The popularity of a number of leaders has been going strong since the beginning of February. German Chancellor Angela Merkel’s party is rising from 28 percent to 39 percent. The percentage of British people who think positively about Prime Minister Boris Johnson rose sharply: from 48 to 66 percent. In his own country, Mark Rutte’s VVD is adding virtual seats. Even the troubled French President Emmanuel Macron is reviving from 33 to 40 percent.
The corona bonus
It often happens that the people ranks behind their leader (for a while) in times of crisis. But that does not apply to the Russians. Of course, democratic countries are not quite comparable to Russia, but it is still striking that the ‘corona bonus’ completely ignores President Putin.
In fact, Putin’s popularity has fallen from 69 to 59 percent since February. That is still very high, but not for Putin. It has never been so low.
Are there opinion polls in Russia?
With all the stories of poor freedom of the press, you would think that there are no objective polls in Russia. Yet there is an agency that is seen as objective: the Levada Center.
That has gauged Putin’s popularity for many years. Normally this happens personally, but this time it was not because of the corona crisis. According to Levada, that only makes things worse for Putin. In telephone polls, people are more likely to give socially desirable answers and support those in power.
Soot in the food
Putin’s popularity is at a (relatively) low ebb, while the president had big plans for this spring. First there was to be a referendum in April on a new constitution that would allow him to remain president until 2036. Putin is then 83 years old. That referendum has now been postponed.
Also, Russia should have had a huge party last weekend to celebrate the 75th anniversary of the victory over Nazi Germany. Here too, corona threw a spanner in the works. The streets remained empty, just look:
Meanwhile, the Russian government is struggling to control the corona outbreak. Today, more than 11,000 registered infections were added. This makes Russia the third corona country in the world in terms of contamination.
The President’s actions are not very popular with all Russians. Putin consistently describes the lockdown as ‘non-working days’, presumably to avoid negative associations.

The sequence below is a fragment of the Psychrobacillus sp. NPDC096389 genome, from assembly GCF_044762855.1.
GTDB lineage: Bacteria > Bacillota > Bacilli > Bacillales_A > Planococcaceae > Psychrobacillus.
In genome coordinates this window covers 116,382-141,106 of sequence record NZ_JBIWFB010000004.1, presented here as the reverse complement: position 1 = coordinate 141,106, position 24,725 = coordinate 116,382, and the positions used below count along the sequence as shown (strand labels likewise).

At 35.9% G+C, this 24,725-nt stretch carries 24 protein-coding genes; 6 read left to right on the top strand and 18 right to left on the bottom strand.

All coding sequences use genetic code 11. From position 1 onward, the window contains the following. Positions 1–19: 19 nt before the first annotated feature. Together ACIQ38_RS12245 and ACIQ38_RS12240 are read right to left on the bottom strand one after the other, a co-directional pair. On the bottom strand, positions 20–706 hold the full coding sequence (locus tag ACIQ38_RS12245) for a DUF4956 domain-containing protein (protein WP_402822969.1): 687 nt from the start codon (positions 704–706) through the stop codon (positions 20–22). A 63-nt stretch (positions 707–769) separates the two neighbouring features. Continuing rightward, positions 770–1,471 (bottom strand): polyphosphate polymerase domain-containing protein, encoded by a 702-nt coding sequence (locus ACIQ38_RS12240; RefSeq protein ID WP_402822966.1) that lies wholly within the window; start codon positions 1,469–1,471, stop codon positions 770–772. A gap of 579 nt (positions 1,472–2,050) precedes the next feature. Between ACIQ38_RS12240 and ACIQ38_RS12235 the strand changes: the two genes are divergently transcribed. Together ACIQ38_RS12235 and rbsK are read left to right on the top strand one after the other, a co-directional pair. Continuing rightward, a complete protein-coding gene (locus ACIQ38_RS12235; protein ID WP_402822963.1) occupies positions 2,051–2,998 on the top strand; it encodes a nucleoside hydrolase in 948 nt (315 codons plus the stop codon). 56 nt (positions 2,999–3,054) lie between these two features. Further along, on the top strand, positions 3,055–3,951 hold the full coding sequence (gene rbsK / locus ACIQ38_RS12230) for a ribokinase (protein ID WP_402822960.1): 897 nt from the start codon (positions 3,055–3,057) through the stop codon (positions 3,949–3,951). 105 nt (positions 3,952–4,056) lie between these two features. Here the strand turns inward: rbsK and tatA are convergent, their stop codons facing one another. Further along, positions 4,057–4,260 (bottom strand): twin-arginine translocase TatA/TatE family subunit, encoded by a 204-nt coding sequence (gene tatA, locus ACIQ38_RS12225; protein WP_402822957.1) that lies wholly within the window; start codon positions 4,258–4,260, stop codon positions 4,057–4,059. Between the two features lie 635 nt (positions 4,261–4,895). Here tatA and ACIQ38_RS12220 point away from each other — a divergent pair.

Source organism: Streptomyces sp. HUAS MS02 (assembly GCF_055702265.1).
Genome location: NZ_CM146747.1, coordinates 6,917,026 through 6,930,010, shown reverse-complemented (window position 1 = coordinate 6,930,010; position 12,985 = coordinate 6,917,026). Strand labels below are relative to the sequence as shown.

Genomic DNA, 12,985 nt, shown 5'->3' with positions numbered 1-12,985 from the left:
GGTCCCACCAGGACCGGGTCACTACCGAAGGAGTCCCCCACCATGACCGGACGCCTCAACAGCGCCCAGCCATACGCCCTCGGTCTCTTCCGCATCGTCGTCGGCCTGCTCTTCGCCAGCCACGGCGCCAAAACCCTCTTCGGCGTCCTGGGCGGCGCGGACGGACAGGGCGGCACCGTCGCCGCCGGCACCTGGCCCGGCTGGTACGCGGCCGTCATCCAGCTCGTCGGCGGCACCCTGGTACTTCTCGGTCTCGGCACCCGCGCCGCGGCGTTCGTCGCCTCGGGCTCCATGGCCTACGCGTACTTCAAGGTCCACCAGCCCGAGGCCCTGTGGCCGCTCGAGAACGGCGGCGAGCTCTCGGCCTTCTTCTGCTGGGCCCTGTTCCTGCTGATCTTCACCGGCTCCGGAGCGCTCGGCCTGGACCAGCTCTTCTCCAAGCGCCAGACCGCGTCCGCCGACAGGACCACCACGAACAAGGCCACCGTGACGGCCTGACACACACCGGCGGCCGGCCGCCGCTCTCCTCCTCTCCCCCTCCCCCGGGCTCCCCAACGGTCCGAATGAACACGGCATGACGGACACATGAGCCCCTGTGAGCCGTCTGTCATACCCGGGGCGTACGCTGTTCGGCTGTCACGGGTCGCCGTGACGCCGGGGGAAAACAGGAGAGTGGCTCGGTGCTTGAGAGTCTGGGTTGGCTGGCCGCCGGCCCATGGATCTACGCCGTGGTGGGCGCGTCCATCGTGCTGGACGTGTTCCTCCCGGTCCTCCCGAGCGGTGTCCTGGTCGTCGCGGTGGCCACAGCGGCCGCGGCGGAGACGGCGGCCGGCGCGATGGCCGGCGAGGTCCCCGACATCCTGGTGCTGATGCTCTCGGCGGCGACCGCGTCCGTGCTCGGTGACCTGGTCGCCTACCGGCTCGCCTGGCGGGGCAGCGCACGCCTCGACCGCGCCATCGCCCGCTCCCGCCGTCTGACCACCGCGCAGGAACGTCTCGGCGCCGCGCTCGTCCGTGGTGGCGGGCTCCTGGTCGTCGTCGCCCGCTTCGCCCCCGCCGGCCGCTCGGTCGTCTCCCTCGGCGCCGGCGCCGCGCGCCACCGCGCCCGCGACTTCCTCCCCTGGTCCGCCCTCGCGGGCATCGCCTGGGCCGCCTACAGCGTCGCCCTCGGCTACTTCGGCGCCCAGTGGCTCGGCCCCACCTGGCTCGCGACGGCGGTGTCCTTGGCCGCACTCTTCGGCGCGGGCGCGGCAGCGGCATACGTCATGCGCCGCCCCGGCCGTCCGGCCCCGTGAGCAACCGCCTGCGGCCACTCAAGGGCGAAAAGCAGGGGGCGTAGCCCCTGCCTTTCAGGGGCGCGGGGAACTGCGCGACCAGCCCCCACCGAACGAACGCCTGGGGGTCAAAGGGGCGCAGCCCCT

Furthermore, the President holds a sort of Zoom press conference every week with numerous ministers and governors. They all scoop up dry information, so that not everyone keeps their attention, including the president himself. Watch:
Something crazy is going on with those regional administrators. In the polls, they score higher than the President. That is striking, because normally this is the other way around. A large proportion of Russians usually think that the president is good, but that the ministers and local officials are bothering him. Corona has turned the tables.
Meanwhile, the situation in Russian health care is dire in many places. For example, there are traffic jams of ambulances for full hospitals. There is also a strikingly large number of health workers who become infected. Our correspondent made this report about it:
There are also economic problems. Those ‘non-working days’ must be paid by the companies. To compensate, among other things, for business, Russia, like many other countries, has rigged up a support package.
Poison cup not empty yet
But the ruble bag is only 2.5 percent of the national income, while in developed countries it is 10 to 15 percent. A group of Russian economists say Putin should at least increase it to 4 percent.
Russia basically has deep pockets. There are large reserves and a budget surplus for years. He may also need that, because Russia (exporter of oil and gas) is suffering greatly from the low oil price.
And the corona crisis? Without diminishing numbers, Putin announces today that tomorrow’s lockdown is largely over.